It’s now possible to get a very small 32 bit RISC-V processor onto the reverse-engineered Lattice iCE40-HX8K FPGA using the completely free Project IceStorm toolchain. That’s what I’ll be looking at in this series of two articles.
I bought my development board from DigiKey for a very reasonable £41.81 (including tax and next day delivery). It comes with everything you need. This FPGA is very low-end [datasheet (PDF)], containing just 7680 LUTs, but it does have 128 kbits of static RAM, and the board has an oscillator+PLL that can generate 2-12 MHz, a few LEDs and a bunch of GPIO pins. The board is programmed over USB with the supplied cable. The important thing is the bitstream format and the probable chip layout have been reverse-engineered by Clifford Wolf and others. All the software to drive this board is available in Fedora:
dnf install icestorm arachne-pnr yosys emacs-verilog-mode
My first job was to write the equivalent of a “hello, world” program — flash the 8 LEDs in sequence. This is a good test because it makes sure that I’ve got all the tools installed and working and the Verilog program is not too complicated.
// -*- verilog -*-
// Flash the LEDs in sequence on the Lattice iCE40-HX8K.
module flash (input clk, output reg [7:0] leds);
// Counter which counts upwards continually (wrapping around).
// We don't bother to initialize it because the initial value
// doesn't matter.
reg [18:0] counter;
// This register counts from 0-7, incrementing when the
// counter is 0. The output is wired to the LEDs.
reg [2:0] led_select;
always @(posedge clk) begin
counter <= counter + 1;
if (counter[18:0] == 0) begin
led_select <= led_select + 1;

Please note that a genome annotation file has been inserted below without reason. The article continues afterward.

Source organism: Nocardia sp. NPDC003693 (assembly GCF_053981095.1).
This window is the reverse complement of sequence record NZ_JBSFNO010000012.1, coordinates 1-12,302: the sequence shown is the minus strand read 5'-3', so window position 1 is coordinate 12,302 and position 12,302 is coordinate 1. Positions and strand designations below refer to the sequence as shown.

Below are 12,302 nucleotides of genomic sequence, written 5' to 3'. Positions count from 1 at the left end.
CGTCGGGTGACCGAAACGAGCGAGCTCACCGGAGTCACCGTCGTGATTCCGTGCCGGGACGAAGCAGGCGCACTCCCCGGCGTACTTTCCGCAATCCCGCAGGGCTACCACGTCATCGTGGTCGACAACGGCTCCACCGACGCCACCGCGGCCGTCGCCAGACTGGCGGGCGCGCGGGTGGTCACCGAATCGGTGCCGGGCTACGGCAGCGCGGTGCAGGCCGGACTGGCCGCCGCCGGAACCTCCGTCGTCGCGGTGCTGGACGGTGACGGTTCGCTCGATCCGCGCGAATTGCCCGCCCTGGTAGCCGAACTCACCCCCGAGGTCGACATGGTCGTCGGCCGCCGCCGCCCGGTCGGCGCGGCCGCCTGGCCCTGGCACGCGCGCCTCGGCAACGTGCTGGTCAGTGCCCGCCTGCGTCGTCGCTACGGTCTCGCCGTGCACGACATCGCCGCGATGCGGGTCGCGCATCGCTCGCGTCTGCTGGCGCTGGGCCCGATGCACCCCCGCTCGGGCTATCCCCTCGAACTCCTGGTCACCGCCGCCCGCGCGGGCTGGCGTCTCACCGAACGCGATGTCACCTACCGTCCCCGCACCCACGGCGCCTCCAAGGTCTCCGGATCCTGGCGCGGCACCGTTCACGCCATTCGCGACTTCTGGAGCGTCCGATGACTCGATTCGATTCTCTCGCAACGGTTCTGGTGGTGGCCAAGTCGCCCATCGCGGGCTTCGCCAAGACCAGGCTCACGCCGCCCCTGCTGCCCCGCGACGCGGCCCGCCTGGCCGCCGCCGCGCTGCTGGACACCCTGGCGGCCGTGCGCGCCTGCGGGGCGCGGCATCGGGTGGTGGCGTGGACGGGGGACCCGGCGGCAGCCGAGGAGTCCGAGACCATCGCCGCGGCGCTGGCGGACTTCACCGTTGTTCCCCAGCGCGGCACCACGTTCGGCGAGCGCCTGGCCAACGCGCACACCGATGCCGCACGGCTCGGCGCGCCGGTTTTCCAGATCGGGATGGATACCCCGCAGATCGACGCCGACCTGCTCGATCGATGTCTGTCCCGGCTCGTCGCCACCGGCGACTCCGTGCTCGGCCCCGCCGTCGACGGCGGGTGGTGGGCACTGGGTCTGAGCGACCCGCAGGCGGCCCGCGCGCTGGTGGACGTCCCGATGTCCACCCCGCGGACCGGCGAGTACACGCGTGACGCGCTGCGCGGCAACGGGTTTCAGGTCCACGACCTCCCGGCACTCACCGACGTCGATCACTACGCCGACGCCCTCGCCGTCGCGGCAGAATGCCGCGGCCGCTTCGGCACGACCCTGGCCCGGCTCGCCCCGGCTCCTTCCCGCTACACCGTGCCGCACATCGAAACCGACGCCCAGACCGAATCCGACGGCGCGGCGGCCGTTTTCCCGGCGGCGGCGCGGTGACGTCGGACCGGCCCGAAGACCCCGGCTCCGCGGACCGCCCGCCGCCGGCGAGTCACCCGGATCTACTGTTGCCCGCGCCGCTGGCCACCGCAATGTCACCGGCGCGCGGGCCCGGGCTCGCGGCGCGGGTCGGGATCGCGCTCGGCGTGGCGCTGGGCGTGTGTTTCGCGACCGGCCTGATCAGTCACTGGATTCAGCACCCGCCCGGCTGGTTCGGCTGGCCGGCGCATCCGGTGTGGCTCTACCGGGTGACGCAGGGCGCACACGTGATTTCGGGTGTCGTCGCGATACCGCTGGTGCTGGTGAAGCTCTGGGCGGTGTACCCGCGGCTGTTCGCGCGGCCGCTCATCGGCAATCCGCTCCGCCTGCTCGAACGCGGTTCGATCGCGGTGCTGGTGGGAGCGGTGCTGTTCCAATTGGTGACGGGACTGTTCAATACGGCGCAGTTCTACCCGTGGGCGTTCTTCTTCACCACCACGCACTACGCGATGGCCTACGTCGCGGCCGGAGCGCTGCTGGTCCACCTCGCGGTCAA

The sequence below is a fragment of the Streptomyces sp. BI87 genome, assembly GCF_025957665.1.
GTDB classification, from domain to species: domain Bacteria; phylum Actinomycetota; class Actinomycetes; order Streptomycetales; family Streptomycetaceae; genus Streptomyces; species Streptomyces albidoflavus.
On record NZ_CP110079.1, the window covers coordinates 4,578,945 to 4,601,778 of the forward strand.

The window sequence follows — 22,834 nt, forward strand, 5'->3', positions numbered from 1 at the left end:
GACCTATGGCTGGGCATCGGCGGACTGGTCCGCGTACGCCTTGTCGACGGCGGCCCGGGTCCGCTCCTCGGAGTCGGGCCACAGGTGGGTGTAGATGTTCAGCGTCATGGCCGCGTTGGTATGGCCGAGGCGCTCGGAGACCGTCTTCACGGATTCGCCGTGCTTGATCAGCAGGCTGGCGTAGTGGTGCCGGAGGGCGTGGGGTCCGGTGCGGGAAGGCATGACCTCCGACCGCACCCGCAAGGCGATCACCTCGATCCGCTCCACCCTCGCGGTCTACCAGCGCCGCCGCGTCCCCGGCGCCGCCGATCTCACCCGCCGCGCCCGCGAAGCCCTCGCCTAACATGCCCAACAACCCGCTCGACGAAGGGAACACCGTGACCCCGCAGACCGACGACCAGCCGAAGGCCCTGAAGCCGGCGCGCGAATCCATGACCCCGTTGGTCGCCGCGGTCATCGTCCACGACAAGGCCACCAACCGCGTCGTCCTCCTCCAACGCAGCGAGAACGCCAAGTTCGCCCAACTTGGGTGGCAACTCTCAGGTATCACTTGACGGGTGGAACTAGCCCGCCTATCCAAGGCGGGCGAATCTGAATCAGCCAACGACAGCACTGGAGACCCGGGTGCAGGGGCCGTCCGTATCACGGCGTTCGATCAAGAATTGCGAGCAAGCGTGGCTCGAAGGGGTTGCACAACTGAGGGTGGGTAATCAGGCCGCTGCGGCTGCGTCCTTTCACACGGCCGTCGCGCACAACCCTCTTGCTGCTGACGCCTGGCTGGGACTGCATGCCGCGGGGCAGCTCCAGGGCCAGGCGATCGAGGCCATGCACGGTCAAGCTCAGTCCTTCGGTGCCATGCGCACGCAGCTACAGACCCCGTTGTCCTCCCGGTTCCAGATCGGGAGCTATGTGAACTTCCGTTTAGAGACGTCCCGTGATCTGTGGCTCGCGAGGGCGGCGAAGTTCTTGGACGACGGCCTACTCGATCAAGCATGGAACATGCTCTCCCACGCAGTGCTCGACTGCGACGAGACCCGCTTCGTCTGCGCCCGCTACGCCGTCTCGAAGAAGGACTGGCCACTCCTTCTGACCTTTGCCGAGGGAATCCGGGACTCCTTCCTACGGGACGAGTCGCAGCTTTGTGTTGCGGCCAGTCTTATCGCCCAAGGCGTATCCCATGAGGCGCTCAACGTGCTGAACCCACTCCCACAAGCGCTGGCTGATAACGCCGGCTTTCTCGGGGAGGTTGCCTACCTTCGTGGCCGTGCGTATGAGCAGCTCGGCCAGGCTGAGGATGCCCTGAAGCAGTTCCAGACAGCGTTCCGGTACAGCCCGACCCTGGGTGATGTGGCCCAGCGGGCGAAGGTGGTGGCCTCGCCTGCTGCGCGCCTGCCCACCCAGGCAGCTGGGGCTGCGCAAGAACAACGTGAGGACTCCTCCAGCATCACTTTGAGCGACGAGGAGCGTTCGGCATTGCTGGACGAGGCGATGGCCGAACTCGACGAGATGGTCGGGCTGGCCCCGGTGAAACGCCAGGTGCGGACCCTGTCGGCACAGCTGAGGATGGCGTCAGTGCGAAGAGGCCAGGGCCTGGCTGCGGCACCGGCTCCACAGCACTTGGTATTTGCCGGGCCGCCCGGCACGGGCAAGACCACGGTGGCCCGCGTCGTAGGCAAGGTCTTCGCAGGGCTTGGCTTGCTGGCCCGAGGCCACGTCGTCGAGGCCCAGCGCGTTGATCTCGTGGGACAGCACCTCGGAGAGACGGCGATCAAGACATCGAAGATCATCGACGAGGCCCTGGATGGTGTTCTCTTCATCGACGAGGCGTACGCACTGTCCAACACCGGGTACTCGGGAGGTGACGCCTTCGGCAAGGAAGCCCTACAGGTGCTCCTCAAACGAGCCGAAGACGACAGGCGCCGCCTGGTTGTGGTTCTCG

// Finally wire each LED so it signals the value of the led_select
for (i = 0; i < 8; i=i+1) begin
assign leds[i] = i == led_select;
endmodule // flash
It looks like the base clock frequency is 2 MHz.
The fully working example is in this repo: https://github.com/rwmjones/icestorm-flash-leds
In part 2 I’ll try to get PicoRV32 on this board.
I think part 2 will be next week.
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$ ssh -p 10000 root@localhost
root@localhost's password: riscv
[root@stage4 ~]# uname -a
Linux stage4 4.15.0-rc9-00064-gf923ce3a29af #1 SMP Thu Feb 15 10:59:13 GMT 2018 riscv64 riscv64 riscv64 GNU/Linux
[root@stage4 ~]# dnf install glibc-devel
Last metadata expiration check: 0:03:38 ago on Wed 21 Feb 2018 15:24:07 UTC.
Package Arch Version Repository Size
glibc-devel riscv64 2.27-4.fc28 local 1.0 M
glibc-headers riscv64 2.27-4.fc28 local 442 k
kernel-headers noarch 4.15.0-1.fc27 local 1.1 M
libpkgconf riscv64 1.4.1-1.fc27 local 74 k
libxcrypt-devel riscv64 4.0.0-4.fc28 local 15 k
pkgconf riscv64 1.4.1-1.fc27 local 35 k
pkgconf-m4 noarch 1.4.1-1.fc27 local 15 k
pkgconf-pkg-config riscv64 1.4.1-1.fc27 local 14 k
Install 8 Packages
Total download size: 2.6 M
Installed size: 7.4 M
Is this ok [y/N]:
We’ve now got:
- An autobuilder.
- A multithreaded QEMU.
- A Fedora RPMs repository.
- A bootable disk image.
It’s unpolished and minimal at the moment, but what you can do today (if you have a Fedora 27+ x86_64 host):
- Enable the rjones/riscv copr and install riscv-qemu.
- Download the stage4-disk.img, and
bbl and uncompress the disk image.
- Run this command:
-nographic -machine virt -m 2G -smp 4 \
-kernel bbl \
-append "console=ttyS0 ro root=/dev/vda init=/init" \
-device virtio-blk-device,drive=hd0 \
-drive file=stage4-disk.img,format=raw,id=hd0 \
-device virtio-net-device,netdev=usernet \
- Inside the guest drop a repo file into
tdnf --releasever 27 install ... to install more packages.
There are bootable (but very minimal) disk images built cleanly from RPMs: https://fedorapeople.org/groups/risc-v/disk-images/
More soon …